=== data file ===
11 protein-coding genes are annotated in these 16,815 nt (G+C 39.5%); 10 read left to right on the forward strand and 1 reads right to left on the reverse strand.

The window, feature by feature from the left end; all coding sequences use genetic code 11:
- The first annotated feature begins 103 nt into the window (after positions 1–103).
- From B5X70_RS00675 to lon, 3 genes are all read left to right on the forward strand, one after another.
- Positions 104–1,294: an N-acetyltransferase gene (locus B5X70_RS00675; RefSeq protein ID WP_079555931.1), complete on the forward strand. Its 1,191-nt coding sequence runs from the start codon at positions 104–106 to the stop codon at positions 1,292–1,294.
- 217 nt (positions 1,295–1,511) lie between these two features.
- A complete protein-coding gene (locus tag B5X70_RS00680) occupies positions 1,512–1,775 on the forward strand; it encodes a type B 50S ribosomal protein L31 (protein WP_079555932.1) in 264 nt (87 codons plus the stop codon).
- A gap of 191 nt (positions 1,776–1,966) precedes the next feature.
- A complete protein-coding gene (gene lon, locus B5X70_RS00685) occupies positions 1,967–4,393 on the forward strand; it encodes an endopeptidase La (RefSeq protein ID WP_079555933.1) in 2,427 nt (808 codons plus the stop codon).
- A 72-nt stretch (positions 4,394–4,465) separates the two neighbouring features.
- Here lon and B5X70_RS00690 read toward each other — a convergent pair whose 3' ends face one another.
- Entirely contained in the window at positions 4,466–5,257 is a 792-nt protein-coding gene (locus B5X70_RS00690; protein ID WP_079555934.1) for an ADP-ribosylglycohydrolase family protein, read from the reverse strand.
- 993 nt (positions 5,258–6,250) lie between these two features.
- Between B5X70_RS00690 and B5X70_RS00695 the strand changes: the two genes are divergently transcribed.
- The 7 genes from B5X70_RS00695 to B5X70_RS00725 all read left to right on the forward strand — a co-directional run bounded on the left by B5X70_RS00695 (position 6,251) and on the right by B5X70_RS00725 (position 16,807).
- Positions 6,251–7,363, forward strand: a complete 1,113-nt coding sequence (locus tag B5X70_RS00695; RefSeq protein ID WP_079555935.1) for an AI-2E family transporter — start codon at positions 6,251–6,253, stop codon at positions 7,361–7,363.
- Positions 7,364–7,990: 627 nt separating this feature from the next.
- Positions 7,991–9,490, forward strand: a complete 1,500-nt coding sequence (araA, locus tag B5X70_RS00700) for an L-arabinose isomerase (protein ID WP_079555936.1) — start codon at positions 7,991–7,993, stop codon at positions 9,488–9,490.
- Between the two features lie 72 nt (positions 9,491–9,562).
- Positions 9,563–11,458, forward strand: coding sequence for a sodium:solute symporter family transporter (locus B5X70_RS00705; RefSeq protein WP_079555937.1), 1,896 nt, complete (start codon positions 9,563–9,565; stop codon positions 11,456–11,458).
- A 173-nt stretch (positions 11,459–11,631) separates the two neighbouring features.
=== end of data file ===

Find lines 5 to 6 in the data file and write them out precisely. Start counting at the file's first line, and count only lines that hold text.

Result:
- Positions 104–1,294: an N-acetyltransferase gene (locus B5X70_RS00675; RefSeq protein ID WP_079555931.1), complete on the forward strand. Its 1,191-nt coding sequence runs from the start codon at positions 104–106 to the stop codon at positions 1,292–1,294.
- 217 nt (positions 1,295–1,511) lie between these two features.